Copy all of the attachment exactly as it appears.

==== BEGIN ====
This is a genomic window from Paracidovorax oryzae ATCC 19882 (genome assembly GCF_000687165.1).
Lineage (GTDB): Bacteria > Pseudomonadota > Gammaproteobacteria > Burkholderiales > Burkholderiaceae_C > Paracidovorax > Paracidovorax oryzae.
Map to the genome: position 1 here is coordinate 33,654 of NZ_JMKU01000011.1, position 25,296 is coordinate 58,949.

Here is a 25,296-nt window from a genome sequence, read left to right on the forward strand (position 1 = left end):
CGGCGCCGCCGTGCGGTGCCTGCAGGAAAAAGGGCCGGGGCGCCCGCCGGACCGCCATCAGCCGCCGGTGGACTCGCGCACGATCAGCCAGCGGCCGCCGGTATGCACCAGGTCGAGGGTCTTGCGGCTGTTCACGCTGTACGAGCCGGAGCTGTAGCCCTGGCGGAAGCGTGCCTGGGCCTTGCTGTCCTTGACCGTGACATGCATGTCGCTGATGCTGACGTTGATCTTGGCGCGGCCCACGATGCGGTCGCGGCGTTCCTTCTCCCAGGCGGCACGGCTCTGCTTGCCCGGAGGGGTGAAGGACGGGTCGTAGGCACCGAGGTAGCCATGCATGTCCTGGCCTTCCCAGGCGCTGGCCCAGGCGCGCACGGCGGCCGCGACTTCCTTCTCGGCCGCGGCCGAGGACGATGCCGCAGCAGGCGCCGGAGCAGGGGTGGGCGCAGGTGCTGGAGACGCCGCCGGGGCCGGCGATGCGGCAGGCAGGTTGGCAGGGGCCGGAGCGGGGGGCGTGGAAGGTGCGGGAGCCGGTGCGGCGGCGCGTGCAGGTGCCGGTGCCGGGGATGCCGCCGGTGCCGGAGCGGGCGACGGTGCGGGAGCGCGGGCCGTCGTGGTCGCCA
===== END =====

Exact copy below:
This is a genomic window from Paracidovorax oryzae ATCC 19882 (genome assembly GCF_000687165.1).
Lineage (GTDB): Bacteria > Pseudomonadota > Gammaproteobacteria > Burkholderiales > Burkholderiaceae_C > Paracidovorax > Paracidovorax oryzae.
Map to the genome: position 1 here is coordinate 33,654 of NZ_JMKU01000011.1, position 25,296 is coordinate 58,949.

Here is a 25,296-nt window from a genome sequence, read left to right on the forward strand (position 1 = left end):
CGGCGCCGCCGTGCGGTGCCTGCAGGAAAAAGGGCCGGGGCGCCCGCCGGACCGCCATCAGCCGCCGGTGGACTCGCGCACGATCAGCCAGCGGCCGCCGGTATGCACCAGGTCGAGGGTCTTGCGGCTGTTCACGCTGTACGAGCCGGAGCTGTAGCCCTGGCGGAAGCGTGCCTGGGCCTTGCTGTCCTTGACCGTGACATGCATGTCGCTGATGCTGACGTTGATCTTGGCGCGGCCCACGATGCGGTCGCGGCGTTCCTTCTCCCAGGCGGCACGGCTCTGCTTGCCCGGAGGGGTGAAGGACGGGTCGTAGGCACCGAGGTAGCCATGCATGTCCTGGCCTTCCCAGGCGCTGGCCCAGGCGCGCACGGCGGCCGCGACTTCCTTCTCGGCCGCGGCCGAGGACGATGCCGCAGCAGGCGCCGGAGCAGGGGTGGGCGCAGGTGCTGGAGACGCCGCCGGGGCCGGCGATGCGGCAGGCAGGTTGGCAGGGGCCGGAGCGGGGGGCGTGGAAGGTGCGGGAGCCGGTGCGGCGGCGCGTGCAGGTGCCGGTGCCGGGGATGCCGCCGGTGCCGGAGCGGGCGACGGTGCGGGAGCGCGGGCCGTCGTGGTCGCCA